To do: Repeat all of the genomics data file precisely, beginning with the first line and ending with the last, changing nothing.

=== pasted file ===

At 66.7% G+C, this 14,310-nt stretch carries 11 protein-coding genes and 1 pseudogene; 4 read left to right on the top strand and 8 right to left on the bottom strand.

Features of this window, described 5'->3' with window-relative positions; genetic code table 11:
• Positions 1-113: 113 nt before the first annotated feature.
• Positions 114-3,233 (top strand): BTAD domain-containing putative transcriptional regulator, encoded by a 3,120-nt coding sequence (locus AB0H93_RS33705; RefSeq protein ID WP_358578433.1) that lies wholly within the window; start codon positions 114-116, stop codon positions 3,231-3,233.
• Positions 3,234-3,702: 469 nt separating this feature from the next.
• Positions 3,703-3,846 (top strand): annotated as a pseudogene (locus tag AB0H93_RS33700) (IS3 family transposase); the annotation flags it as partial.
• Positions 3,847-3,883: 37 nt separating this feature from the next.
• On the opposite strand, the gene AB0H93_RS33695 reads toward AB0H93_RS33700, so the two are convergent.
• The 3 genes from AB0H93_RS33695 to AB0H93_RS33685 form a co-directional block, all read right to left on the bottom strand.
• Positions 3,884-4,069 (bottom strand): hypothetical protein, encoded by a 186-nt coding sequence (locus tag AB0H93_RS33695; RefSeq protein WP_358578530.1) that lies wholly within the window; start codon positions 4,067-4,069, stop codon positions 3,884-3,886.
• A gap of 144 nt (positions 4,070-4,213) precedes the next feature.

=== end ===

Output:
At 66.7% G+C, this 14,310-nt stretch carries 11 protein-coding genes and 1 pseudogene; 4 read left to right on the top strand and 8 right to left on the bottom strand.

Features of this window, described 5'->3' with window-relative positions; genetic code table 11:
• Positions 1-113: 113 nt before the first annotated feature.
• Positions 114-3,233 (top strand): BTAD domain-containing putative transcriptional regulator, encoded by a 3,120-nt coding sequence (locus AB0H93_RS33705; RefSeq protein ID WP_358578433.1) that lies wholly within the window; start codon positions 114-116, stop codon positions 3,231-3,233.
• Positions 3,234-3,702: 469 nt separating this feature from the next.
• Positions 3,703-3,846 (top strand): annotated as a pseudogene (locus tag AB0H93_RS33700) (IS3 family transposase); the annotation flags it as partial.
• Positions 3,847-3,883: 37 nt separating this feature from the next.
• On the opposite strand, the gene AB0H93_RS33695 reads toward AB0H93_RS33700, so the two are convergent.
• The 3 genes from AB0H93_RS33695 to AB0H93_RS33685 form a co-directional block, all read right to left on the bottom strand.
• Positions 3,884-4,069 (bottom strand): hypothetical protein, encoded by a 186-nt coding sequence (locus tag AB0H93_RS33695; RefSeq protein WP_358578530.1) that lies wholly within the window; start codon positions 4,067-4,069, stop codon positions 3,884-3,886.
• A gap of 144 nt (positions 4,070-4,213) precedes the next feature.